10th February, 2011
The President’s State of the Nation Speech marks the opening of the Parliamentary year and the most important action plan for the government’s year. Gwede Mantashe, ANC Secretary-General, was prescient in his prediction that this year would be about: “Jobs, jobs, jobs…” That was certainly the lynchpin of the President’s speech, and it was a different State of the Nation, for a number of reasons:
JZ didn’t just read the speech, in dreary monotone and without a shred of emphasis or nuance (like he did in 2010). Instead, his style was more candid, more friendly and more constructive. Communication is the most powerful tool a politician can wield, and JZ hasn’t used his informal, affable personality to his advantage much in this address before.
The President made an effort to highlight that he is connected – by mentioning his imbizos, Twitter and Facebook. One cannot help thinking that, in the light of what happened in Egypt, the world’s leaders will all be doing more of this from now on. The old ways are not working as well as they used to – the old media are not as personal, immediate and relevant as the new sources are.
As much as the focus was about jobs, the speech was made with a forked tongue when it came to the economy – JZ has to straddle the widening gap between the demands of the too-powerful unions and the real creators of jobs – private sector businesses. He will try to hold this middle ground by promising both parties certain things – for reasons of political expediency – but his government must admit that they have no real policy to comprehensively deal with this complex issue. The four labour bills being proposed are in direct conflict with a slowing economy seeking to create jobs. I suppose if the unions helped elect you, you’d feel you needed to heed their demands too.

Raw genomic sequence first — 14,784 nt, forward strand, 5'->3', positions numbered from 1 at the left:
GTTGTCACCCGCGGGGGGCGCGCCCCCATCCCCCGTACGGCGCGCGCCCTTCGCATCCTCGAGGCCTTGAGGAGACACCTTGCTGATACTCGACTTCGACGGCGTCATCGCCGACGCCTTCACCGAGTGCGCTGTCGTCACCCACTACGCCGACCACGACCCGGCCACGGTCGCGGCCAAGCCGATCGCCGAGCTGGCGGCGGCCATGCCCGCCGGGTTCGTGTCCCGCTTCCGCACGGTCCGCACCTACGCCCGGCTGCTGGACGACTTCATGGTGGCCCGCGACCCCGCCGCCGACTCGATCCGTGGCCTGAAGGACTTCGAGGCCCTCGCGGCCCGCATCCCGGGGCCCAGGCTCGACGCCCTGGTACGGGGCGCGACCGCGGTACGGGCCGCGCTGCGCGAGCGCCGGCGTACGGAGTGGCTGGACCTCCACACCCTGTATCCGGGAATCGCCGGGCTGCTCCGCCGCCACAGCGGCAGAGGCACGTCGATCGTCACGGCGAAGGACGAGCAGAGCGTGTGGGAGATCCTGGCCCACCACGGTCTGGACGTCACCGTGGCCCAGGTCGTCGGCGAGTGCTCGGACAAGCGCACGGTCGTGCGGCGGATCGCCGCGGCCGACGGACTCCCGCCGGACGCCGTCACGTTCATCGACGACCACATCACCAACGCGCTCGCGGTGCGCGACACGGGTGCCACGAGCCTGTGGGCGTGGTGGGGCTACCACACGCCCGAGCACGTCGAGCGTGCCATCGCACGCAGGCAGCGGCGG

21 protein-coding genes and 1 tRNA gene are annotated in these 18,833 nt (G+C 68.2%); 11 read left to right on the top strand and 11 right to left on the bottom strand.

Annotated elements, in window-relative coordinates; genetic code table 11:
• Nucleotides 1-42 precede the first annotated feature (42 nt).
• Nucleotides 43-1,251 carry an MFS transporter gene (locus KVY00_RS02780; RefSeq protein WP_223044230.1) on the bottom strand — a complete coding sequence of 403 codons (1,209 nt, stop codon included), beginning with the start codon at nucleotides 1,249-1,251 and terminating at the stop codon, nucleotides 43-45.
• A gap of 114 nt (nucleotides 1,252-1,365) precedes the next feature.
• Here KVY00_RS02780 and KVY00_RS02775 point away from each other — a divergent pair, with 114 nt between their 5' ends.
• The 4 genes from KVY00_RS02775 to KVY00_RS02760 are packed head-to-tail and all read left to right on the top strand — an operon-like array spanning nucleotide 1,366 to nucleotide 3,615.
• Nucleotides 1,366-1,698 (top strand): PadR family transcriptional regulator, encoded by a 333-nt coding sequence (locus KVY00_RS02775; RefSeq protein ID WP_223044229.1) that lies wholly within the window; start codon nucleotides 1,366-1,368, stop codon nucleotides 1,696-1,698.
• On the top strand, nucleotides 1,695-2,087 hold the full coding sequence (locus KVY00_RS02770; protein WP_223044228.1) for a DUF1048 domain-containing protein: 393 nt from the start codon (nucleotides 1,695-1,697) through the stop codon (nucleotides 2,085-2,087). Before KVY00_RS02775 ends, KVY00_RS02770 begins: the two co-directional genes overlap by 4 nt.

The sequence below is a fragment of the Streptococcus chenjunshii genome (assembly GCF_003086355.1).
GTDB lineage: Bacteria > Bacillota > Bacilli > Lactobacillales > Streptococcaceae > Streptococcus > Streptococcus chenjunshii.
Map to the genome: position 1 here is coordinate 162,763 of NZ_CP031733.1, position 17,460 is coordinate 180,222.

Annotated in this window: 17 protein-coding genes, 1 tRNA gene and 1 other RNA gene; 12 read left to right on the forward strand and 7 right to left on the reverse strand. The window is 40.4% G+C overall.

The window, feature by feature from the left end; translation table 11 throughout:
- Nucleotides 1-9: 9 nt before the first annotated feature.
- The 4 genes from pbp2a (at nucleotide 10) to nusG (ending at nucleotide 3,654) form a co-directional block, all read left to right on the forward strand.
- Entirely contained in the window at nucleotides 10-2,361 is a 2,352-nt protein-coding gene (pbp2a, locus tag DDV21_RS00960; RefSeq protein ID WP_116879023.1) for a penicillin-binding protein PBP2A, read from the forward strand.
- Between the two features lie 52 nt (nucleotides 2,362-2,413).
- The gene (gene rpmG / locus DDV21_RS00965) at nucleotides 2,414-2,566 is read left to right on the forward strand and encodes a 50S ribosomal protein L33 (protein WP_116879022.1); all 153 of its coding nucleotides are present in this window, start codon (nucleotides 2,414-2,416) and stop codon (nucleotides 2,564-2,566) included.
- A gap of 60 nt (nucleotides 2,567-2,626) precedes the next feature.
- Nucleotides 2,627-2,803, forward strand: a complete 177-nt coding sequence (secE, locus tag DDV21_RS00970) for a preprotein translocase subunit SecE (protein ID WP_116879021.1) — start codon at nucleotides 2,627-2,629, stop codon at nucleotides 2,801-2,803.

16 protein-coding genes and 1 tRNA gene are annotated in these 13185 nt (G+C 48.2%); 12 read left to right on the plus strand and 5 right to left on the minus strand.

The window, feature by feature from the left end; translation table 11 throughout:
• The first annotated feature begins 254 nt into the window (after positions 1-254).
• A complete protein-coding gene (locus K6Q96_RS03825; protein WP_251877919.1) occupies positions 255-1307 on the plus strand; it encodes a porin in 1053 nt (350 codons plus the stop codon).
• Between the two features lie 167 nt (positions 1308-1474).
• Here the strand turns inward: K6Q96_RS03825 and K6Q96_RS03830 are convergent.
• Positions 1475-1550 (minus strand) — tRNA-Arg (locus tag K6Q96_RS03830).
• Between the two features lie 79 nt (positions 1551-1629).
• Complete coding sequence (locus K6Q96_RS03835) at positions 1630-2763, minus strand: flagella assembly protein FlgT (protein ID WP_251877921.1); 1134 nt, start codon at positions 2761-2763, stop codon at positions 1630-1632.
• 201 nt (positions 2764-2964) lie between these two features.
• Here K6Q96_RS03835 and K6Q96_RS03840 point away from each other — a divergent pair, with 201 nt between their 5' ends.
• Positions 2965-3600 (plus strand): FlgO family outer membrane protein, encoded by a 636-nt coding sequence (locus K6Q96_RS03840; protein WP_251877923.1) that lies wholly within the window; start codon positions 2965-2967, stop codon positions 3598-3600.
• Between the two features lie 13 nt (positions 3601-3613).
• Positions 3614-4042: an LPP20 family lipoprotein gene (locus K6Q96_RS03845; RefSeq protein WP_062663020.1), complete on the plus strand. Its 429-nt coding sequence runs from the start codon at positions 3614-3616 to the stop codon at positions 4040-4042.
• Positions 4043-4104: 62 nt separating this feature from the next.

Finally, the President said the following: “Since we are building a developmental and not a welfare state, the social grants will be linked to economic activity and community development, to enable short-term beneficiaries to become self-supporting in the long run.” This is of enormous significance. For many left-leaning members of the ANC this line will be a bitter pill to swallow. It is brave of the President to put plainly that the system of social grants is not sustainable. He also admitted the economy is slowing, admitted that we lost a million jobs last year and admitted that local government is not working in many municipalities. The first step towards recovery is admitting the problem. Thabo Mbeki never did this.
For many, the speech addressed concerns about education, mining, infrastructural development and the municipal elections. I liked the fact that he singled out Maths and Science in schools, emphasized that the deficit will be decreased and pledged support to small businesses.
These speeches are rehearsed, reworked and crafted to be everything but controversial or surprising, so I very much doubt anyone will be sweating over much of the content.
We did it differently this year – with our State of the Nation drinking game on Twitter and Facebook. Silly and frivolous as this might sound, many more people will have watched the speech than ever before: Disengaged, disaffected young people who aren’t registering for elections and are not interested in politics because the politicians don’t talk to them may have heard just one sentence in the speech that sparked a political awareness. The seed has been sown and I am confident it will grow. Participatory democracy is on the ascendant. That’s you!